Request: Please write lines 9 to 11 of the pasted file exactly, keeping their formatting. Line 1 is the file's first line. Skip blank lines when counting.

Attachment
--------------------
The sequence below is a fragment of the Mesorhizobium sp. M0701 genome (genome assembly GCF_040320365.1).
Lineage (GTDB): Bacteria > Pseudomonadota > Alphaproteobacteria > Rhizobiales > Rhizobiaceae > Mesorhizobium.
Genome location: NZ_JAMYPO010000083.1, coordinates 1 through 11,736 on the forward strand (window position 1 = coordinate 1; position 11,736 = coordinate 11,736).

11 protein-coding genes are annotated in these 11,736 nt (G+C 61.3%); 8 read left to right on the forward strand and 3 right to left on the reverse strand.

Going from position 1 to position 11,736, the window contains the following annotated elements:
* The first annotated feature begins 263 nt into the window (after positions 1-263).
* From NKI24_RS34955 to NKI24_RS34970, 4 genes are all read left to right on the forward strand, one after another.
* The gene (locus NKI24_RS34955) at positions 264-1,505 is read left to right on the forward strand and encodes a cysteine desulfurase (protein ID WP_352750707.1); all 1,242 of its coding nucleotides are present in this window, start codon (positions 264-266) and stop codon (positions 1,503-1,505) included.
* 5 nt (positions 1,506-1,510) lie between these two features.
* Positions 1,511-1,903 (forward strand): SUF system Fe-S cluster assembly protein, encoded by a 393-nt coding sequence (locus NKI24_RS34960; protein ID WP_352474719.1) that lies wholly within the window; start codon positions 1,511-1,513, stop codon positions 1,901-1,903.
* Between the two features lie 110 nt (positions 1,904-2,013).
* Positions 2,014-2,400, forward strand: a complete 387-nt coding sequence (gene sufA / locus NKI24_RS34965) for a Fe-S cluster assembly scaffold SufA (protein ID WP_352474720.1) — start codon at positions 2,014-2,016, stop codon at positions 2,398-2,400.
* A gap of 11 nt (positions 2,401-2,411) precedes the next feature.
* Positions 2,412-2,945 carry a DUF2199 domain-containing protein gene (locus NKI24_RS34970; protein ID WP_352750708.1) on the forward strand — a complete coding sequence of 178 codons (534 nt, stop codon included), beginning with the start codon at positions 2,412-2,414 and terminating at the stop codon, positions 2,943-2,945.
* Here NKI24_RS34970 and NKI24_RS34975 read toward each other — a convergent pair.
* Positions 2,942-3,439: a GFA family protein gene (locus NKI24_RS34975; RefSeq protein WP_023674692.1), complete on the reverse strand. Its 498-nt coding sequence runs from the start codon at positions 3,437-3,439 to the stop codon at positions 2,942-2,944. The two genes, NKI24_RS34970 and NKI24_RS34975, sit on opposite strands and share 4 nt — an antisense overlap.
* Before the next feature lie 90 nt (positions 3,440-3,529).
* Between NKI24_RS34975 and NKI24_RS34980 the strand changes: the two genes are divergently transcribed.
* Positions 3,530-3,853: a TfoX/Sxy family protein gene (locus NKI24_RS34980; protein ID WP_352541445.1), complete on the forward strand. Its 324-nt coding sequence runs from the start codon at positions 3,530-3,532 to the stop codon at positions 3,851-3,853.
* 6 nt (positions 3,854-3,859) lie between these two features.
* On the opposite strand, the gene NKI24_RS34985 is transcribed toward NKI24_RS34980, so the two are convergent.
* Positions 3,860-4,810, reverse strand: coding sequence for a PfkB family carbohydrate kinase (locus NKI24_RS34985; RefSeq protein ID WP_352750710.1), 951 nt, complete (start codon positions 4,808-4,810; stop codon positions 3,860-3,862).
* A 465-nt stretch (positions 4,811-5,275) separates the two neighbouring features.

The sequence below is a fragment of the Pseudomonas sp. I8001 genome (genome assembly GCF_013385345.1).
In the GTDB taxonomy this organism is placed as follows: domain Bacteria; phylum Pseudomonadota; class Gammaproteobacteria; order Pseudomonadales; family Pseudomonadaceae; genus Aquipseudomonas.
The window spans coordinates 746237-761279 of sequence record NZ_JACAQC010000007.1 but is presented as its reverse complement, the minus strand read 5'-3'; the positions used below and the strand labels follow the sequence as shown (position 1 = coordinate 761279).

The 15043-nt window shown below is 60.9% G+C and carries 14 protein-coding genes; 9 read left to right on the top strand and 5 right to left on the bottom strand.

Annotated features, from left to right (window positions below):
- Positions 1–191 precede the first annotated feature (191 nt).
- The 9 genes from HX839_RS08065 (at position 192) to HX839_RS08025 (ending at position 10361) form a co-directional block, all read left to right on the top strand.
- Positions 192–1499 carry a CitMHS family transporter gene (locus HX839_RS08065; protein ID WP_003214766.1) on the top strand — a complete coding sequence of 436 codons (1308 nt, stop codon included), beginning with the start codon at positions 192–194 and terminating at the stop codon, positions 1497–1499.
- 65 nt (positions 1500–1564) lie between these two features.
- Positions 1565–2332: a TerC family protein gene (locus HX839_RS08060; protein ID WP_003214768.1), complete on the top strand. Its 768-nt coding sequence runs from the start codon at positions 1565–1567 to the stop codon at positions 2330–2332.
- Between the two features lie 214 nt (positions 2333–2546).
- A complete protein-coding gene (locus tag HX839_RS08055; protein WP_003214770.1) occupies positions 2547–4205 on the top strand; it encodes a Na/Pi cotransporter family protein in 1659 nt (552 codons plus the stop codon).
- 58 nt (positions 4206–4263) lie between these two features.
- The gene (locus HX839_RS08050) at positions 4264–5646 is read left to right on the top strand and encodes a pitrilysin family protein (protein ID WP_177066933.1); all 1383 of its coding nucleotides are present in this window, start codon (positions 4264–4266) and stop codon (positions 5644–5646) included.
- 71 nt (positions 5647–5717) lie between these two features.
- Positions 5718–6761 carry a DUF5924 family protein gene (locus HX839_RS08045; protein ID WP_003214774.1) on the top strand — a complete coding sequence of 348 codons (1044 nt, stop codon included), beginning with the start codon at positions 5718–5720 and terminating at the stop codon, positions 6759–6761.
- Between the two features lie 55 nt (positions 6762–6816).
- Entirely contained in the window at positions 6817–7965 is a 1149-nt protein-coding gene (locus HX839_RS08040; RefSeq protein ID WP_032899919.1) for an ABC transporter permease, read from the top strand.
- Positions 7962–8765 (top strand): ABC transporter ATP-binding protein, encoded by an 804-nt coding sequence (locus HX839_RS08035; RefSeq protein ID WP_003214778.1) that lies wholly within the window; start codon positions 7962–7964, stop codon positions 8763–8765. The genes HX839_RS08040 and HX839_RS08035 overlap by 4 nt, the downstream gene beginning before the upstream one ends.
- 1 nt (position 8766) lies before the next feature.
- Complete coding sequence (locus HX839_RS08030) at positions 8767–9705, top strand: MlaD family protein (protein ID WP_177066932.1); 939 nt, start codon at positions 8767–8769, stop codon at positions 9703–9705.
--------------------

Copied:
* 5 nt (positions 1,506-1,510) lie between these two features.
* Positions 1,511-1,903 (forward strand): SUF system Fe-S cluster assembly protein, encoded by a 393-nt coding sequence (locus NKI24_RS34960; protein ID WP_352474719.1) that lies wholly within the window; start codon positions 1,511-1,513, stop codon positions 1,901-1,903.
* Between the two features lie 110 nt (positions 1,904-2,013).